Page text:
- Mateja’s Green Beans with Potatoes and Parsley
- Cranberry Salsa with Chilies and Cilantro
- Lemon Posset (A Thanksgiving Miracle) served as a palate cleanser, before slices of Potica filled with Mascarpone and Tarragon.
Pumpkin made a final appearance in the form of Ginger-Pumpkin Cheese Tart, spiced up with a cheesecake-style filling, fresh ginger and gingersnap crust, along with the can’t-do-without Mocha Pecan Pie. Simplify the latter recipe a bit by using the pie crust recipe of your choice and basic whipped cream; the filling itself shines by cutting the usual toothache-inducing sweetness of pecan pie through addition of espresso and cocoa.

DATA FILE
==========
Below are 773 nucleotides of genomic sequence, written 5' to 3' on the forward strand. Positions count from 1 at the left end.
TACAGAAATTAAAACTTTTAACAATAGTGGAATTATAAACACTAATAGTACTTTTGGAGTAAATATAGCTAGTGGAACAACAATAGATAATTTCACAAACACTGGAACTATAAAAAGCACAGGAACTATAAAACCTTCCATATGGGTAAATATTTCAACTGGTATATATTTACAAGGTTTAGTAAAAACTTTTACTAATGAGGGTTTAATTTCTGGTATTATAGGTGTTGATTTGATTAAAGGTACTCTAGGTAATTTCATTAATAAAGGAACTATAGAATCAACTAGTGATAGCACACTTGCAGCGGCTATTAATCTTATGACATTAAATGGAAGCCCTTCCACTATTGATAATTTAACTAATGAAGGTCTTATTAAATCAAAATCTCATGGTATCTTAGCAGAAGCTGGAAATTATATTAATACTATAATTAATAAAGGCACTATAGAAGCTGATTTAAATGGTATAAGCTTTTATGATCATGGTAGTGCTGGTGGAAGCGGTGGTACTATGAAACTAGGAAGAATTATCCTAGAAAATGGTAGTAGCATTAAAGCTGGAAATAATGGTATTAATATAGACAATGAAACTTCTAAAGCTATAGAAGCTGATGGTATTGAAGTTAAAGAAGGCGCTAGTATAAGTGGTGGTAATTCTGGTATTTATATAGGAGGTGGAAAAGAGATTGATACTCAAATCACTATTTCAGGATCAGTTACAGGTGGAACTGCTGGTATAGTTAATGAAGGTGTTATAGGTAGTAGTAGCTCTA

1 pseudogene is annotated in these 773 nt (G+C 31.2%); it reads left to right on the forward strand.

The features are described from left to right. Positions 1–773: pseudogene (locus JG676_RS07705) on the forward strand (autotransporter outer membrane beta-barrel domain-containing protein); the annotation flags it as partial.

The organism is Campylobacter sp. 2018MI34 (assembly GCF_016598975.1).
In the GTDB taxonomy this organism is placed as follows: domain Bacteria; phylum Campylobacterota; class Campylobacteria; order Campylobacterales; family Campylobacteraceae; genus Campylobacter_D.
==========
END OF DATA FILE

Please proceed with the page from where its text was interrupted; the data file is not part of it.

It must have been giddiness from high-country air or overindulgence on pork from the weekend-long, West Virginia hog roast that put it into my head that I should cart home a couple of bushels of pears from the Turner family tree. Aged on its literal last limb, the 20-foot tree was in full-on production glory. I just could not let all that fruit go to waste.
Back to reality and my small kitchen, I now face a mountain of ripening pears. If I had any sense, I’d make pear butter and call it a day. Instead, I am off and rolling on multiple recipes where pears are the star—though, to date, hardly in sufficient quantity to whittle down the mass I have.